Changing of the seasons
This one woman that I know, turned fifty.
In the middle of a rather bleak and rainy December, she rushed from work to a restaurant, expecting to meet up with her trustworthy musketeers, for a quiet celebration. But she was met by something quite different, a band of some nutty sisters and brothers from way back when, the kind of friends from times that might, or might not be, more or less hazy for some and less so by others. The woman was taken by surprise, could not have imagined so many chose to spend the evening celebrating her. But we did.
She was given many gifts. One of them was Winter.
She took it in her hand, intrigued, and saved it for a later read.
And when she found a sliver of free time in space, she was blown away, by the first sentence, paragraph, and so on.
The sheer beauty of the language. Spectacular.
Summer has finally arrived. Or rather, it arrived this past summer, the summer we all hunkered down, trying to make sense of an abrupt change of our way of life and potentially life expectancy, and a fear for the unknown, that rattled us all to the bone.
But I abstained from reading it until I got me some peace of mind, which apparently have been a challenge in these times of corona. So, I read Summer in the autumn month of October. Also, I wanted a moment in time to last, that moment in time when I could still look forward to reading Summer, the final part of Ali Smith’s Seasonal Quartet.
Now I have completed the expedition I was invited to be part of. And Ali Smith’s awesome accomplishment has truly left me more or less speechless. Her work is exceptional and daunting. And it demands your fullest attention.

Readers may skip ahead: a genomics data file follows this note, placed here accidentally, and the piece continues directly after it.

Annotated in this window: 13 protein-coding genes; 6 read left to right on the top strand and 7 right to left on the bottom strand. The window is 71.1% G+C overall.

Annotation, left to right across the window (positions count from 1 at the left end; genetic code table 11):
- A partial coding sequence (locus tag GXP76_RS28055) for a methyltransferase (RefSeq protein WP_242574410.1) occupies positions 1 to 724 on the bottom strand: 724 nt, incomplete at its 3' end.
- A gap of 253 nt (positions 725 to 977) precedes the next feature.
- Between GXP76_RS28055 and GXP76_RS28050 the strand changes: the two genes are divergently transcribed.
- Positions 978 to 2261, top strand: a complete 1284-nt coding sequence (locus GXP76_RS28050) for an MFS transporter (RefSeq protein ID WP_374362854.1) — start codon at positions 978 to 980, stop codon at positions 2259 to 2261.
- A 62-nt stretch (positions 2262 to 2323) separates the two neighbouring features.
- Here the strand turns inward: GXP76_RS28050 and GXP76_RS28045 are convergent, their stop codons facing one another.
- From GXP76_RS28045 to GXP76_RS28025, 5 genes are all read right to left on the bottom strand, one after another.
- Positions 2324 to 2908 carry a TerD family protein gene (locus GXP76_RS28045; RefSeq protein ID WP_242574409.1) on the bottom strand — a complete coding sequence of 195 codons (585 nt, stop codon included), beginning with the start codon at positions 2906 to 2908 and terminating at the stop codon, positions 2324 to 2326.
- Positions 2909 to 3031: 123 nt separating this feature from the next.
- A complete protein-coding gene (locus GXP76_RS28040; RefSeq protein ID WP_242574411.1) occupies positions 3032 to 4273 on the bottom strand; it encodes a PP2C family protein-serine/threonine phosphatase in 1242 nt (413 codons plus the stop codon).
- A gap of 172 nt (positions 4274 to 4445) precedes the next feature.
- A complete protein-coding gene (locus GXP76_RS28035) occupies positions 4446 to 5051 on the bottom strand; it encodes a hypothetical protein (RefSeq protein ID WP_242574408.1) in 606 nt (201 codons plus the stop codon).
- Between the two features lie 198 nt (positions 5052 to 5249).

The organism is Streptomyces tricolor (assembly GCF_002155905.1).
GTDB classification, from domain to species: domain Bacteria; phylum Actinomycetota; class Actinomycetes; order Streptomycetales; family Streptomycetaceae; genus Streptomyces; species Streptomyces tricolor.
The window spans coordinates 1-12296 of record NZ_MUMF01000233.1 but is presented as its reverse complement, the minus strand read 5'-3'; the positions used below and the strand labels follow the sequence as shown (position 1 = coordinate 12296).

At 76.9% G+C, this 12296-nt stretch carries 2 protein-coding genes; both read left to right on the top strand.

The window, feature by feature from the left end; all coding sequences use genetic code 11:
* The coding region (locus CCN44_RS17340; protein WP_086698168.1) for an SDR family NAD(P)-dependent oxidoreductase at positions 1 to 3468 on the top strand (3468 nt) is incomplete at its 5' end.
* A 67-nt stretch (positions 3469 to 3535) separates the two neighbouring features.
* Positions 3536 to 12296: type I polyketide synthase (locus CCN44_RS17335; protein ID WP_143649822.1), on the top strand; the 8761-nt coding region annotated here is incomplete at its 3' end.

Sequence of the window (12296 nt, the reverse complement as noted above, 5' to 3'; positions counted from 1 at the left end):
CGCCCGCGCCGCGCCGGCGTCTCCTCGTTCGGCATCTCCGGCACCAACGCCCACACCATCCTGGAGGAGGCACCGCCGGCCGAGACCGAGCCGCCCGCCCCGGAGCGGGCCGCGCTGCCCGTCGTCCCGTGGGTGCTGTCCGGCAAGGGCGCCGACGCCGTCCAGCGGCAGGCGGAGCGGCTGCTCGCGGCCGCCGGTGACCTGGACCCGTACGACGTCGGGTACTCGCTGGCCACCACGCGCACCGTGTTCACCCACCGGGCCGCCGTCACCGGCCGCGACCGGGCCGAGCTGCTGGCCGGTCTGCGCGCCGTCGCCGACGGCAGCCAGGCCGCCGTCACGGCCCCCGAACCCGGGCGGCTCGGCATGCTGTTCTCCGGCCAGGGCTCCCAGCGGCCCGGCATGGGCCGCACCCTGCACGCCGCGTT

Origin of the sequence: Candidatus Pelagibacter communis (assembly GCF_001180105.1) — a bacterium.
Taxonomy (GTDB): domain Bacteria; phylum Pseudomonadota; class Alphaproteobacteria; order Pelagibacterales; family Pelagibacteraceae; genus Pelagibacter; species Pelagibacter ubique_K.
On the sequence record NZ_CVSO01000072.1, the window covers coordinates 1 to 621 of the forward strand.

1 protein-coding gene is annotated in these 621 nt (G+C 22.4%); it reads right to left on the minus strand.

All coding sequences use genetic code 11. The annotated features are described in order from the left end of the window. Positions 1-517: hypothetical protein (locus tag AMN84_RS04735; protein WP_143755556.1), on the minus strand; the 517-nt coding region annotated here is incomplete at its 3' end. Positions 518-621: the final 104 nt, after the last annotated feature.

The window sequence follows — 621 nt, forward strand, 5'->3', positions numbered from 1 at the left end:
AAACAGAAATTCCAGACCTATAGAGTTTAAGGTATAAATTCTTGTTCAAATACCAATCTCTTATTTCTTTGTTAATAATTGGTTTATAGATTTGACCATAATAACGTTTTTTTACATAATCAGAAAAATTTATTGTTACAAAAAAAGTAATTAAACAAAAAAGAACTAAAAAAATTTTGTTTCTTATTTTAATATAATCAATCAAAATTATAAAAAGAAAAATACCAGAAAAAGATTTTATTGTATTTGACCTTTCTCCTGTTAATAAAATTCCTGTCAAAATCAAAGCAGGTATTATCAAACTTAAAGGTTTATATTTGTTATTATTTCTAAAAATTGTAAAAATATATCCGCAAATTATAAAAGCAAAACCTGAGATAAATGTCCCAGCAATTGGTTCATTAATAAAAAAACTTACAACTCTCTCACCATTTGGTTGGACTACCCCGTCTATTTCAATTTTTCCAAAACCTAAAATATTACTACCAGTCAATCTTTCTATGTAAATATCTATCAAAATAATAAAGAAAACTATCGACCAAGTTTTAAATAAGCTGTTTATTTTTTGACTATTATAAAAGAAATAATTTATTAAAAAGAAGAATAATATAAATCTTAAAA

So. I do recognize that reading – or rather making sense of – Ali Smith’s rendition of the four seasons may be a challenge; it challenges you to question the past and current status quo, and challenges you to ask for more: for more justice, for more freedom, for more empathy, for non-violent resistance and a different, human, world order. And for most of us, some days it is a challenge to find the time och energy to read ANY story – especially when you’re beat, and barely manage to keep your eyes open, brushing your teeth before bedtime. Still. This story, or set of destinies would be so worth to experience. Because reading Ali Smith’s seasons might change you, might change your understanding of the past, the present and also your own questions. About how. About why.
And maybe you come to the conclusion resistance is mandatory, in one way or the other.
The quartet is above all a precious exploration of history as part of the present and the future, just as each and every one of us is connected to those who lived before us, who live with us, and to those who will follow (or hopefully not) follow in our footsteps. The quartet exposes the shortcomings of humanity as well as its capacity for love beyond one’s self. It is a piece of work that comes out of sadness, sorrow and despair, but it is not a story without hope. It is a piece of work that is all about hope, and the need to not losing whatever grain of hope that is left within us; if anything, Ali Smith shows that a grain of hope can save lives. Ali Smith also shows how love is eternal, and can be transferred over time and space by way of memories and the touch of a hand, a touch as light as a feather or a ray of the sun.
As I have stated before (inspired by #11), Ali Smith is one of our most significant voices of reason.
Let us not waste it.
Anita B Krišto © 2020